I only know about Bay area stuff because I make sure I watch a half hour of local news (weather and all that). Other than that, it is national. I do check the Chronicle on line, but I get my nation and international news on Cable and the NYTimes. And, Alaina, you have good reason to be worried about Presidential candidates. I tremble for America.
We live in a tiny rural community where you are not considered a 'local' unless you have several generations buried in the churchyard. I have more friends in the States!
Hey You! Hope your traveling is a fun, good thing. In my youth, I worked for lobbyists for free enterprise in the state of Missouri. I was ashamed to admit that my parents didn't know who their local and state reps were. Now I'm my parents.
Ain't that David something!
You have what I consider the best city in the world to be involved with. There is so much going on in San Francisco that I'm afraid I wouldn't get any writing done if I lived there. Maybe you can start by hanging out at Cafe Trieste in North Beach – a hub of left-wing local politics. A lot of poets and writers find their way there. Anyway, that's what I do when I'm in SF. But each neighborhood in your fine city is a little microcosm of worldly events.
I finally feel like a citizen in my little beach town – I recently hooked up my favorite cafe with the new branch of Mysterious Galaxy, which is opening in Redondo Beach at the end of this month. The bookstore needs a cafe partner and I played matchmaker. It felt good – I felt like I was part of the community here. Not that I know who any of our local politicians are. But I can recognize the Mayor of Los Angeles on TV. That's a start.
Your point is an interesting one. I live in a small town in Connecticut but spend five weeks each winter in Carlsbad, CA; and on any given day throughout the year, I know more about what is going on in Carlsbad than I do about what's going on here. Part of that, I think, is that Carlsbad sends out newsletters and police blotters, and my town doesn't. I do know all my reps, though, primarily because for the last few years I've had a lot to write them about. Sad to admit, however, that while on the treadmill and watching msnbc today, one of the US Cabinet secretaries was interviewed and I had no idea who the fellow was. I need to conjour the spirit of Mr. Fredericks, my social studies teacher from junior high (40+ years ago), who made us memorize such things as well as read the front page of the newspaper each night.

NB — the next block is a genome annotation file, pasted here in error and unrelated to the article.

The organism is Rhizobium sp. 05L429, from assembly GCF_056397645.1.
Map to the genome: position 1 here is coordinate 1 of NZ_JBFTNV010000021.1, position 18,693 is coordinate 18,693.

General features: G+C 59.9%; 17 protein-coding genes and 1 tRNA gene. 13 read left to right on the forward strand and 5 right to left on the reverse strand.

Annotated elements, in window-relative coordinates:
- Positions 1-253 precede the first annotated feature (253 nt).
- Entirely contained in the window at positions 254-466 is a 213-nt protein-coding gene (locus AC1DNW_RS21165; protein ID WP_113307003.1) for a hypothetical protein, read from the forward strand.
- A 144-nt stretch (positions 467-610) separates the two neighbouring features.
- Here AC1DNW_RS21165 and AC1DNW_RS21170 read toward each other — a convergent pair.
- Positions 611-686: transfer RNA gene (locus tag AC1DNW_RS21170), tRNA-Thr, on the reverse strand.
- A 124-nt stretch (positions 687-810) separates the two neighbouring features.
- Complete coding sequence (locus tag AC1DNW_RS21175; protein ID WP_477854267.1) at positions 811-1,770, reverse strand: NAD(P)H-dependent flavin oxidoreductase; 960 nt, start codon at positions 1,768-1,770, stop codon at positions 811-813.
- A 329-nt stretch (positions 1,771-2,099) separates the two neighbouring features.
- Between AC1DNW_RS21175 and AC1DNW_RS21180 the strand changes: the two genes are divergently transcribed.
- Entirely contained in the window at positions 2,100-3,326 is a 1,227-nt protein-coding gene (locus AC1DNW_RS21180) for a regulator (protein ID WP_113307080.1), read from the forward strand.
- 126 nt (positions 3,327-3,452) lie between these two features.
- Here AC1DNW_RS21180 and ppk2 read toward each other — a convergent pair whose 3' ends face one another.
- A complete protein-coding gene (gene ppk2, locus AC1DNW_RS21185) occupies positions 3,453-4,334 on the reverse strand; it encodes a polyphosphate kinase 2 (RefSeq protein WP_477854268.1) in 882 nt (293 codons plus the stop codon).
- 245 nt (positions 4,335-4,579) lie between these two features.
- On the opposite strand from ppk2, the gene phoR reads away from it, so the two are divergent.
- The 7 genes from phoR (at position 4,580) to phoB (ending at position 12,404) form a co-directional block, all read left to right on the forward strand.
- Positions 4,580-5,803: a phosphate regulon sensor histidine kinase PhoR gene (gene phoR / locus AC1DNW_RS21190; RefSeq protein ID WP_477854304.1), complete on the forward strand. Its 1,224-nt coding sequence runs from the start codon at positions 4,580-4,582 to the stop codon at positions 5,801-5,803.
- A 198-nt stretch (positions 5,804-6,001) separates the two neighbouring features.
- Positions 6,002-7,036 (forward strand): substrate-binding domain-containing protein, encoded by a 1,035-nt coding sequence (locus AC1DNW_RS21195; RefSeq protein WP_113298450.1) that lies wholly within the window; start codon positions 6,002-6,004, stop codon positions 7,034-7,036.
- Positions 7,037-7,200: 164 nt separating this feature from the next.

Hi Sylvia. At least you know who your local yokels are!
Kay, League of Women's Voters is such a great idea. I should have thought if it; my neighbor is the local president.
Jenni, your community volunteerism is fabulous. (And you're right to worry about Hanford!)
Alaina, good on you for already getting involved nationally. (It's New Hampshire's loss.)
Sorry for the lack of my responses to you guys. I lost my ability to respond to comments about 2:00 p.m. PDT yesterday. Trying again this morning.
Lil, like you I’m going to watch at least a ½ hour of local news a day. But I can’t promise that it will include sports.
Zoe, you are the prototypical Citizen of the World! You fit in anywhere.
Judy, It's not too late not to turn into your parents. Just follow David's example.
Stephen, yes, there are so many wonderful bits of San Francisco. But you know what pleases me most about your comment? Hearing about the resurrection of Mysterious Galaxy!
Sandy, clearly you are a Citizen of the Heart, following the news of a place dear to you, even if you don't live there.